Etymology
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antalgic (adj.)
"alleviating pain," 1775, from Greek ant-, form of anti- used before vowels (see anti-), + algos "pain" (see -algia) + -ic. As a noun, "preparation which alleviates pain," 1753.
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registrant (n.)

"one who registers; one who enters his or her name in a list for some purpose," 1879; see register (v.) + -ant. An earlier word was registerer (1560s).

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un- (2)
prefix of reversal, deprivation, or removal (as in unhand, undo, unbutton), Old English on-, un-, from Proto-Germanic *andi- (source also of Old Saxon ant-, Old Norse and-, Dutch ont-, Old High German ant-, German ent-, Gothic and- "against"), from PIE *anti "facing opposite, near, in front of, before, against" (from PIE root *ant- "front, forehead," with derivatives meaning "in front of, before").

More or less confused with un- (1) through similarity in the notions of "negation" and "reversal;" an adjective such as unlocked might represent "not locked" (un- (1)) or the past tense of unlock (un- (2)).
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decongestant (n.)

"a decongestive agent," by 1950; see de- + congest + -ant. Related: Decongestion (1901); decongest (v.), by 1912; decongestive (adj.), by 1922.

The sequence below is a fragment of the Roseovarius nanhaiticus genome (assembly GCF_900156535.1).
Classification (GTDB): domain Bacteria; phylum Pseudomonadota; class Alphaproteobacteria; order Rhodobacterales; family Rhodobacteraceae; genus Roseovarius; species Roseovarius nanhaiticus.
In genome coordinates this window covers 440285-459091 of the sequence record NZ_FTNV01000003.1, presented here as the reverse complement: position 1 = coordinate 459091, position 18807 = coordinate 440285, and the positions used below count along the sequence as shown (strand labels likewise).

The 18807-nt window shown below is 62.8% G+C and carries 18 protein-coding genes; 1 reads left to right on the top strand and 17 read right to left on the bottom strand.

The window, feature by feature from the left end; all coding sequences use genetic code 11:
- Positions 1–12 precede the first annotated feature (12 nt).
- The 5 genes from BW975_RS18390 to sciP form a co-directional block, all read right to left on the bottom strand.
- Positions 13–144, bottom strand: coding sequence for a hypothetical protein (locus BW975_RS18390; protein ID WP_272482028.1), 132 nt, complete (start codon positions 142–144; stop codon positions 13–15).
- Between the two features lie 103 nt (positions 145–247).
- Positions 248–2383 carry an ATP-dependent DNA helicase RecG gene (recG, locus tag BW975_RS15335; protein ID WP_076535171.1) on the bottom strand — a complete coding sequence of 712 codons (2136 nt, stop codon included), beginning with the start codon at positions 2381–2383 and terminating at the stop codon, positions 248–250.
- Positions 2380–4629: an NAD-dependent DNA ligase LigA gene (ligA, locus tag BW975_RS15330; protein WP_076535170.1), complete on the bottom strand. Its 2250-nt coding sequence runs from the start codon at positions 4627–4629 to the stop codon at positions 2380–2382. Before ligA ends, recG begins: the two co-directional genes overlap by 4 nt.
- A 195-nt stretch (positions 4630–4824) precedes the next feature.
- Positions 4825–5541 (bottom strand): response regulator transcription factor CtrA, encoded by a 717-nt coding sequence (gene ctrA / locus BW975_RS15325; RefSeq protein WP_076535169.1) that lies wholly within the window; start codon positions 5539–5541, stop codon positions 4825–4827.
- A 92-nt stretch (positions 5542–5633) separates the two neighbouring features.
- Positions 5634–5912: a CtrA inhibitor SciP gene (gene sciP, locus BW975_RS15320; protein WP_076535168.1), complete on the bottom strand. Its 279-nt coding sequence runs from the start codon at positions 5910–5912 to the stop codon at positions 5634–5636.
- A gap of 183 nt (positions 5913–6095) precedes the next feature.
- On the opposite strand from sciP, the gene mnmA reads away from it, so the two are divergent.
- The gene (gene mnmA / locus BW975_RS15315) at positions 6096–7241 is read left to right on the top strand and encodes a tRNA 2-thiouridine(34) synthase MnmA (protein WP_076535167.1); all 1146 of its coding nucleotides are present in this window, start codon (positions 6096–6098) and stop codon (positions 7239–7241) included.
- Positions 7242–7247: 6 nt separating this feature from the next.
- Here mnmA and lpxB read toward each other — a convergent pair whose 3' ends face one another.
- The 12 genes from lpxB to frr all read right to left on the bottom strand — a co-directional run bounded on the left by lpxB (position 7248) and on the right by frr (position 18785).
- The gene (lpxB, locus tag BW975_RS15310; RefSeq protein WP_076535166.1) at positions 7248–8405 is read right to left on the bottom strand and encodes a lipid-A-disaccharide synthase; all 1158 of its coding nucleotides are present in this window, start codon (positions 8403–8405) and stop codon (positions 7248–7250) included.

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myrmidon (n.)

one of a warlike people of ancient Thessaly, legendarily ruled by Achilles and accompanying him to Troy, c. 1400, from Latin Myrmidones (plural), from Greek Myrmidones, Thessalian tribe led by Achilles to the Trojan War, fabled to have been ants changed into men, and often derived from Greek myrmex "ant" (from PIE *morwi- (see Formica (2)), but Watkins does not connect them and Klein's sources suggest a connection to Greek mormos "dread, terror." Transferred sense of "faithful unquestioning follower," often with a suggestion of unscrupulousness, is from c. 1600.

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formication (n.)
crawling sensation as of ants on the skin, 1707, from Latin formicationem (nominative formicatio), noun of action from formicare "to crawl like ants," from formica "ant" (see Formica (n.2)).
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antacid (n.)
"alkali used as a remedy for acidity in the stomach," 1732, medical hybrid from anti- (which is shortened to ant- before vowels and -h-) + acid (n.). Also from 1732 as an adjective.
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anterior (adj.)
"more in front; earlier," 1610s, Latin, literally "former," comparative of ante "before" (from PIE root *ant- "front, forehead," with derivatives meaning "in front of, before"). Related: Anteriorly (1590s); anteriority.
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Antaeus 
Libyan giant slain by Herakles, from Latinized form of Greek Antaios, literally "opposite, opposed to, hostile," from anta "over against, face to face," related to anti "opposite, against" (from PIE root *ant- "front, forehead," with derivatives meaning "in front of, before").
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retardant (adj.)

"tending to hinder," 1640s, from retard (v.) + -ant or from Latin retardantem (nominative retardans), present participle of retardare. From 1867 as a noun, "retardant substance, substance that inhibits some phenomenon or process."

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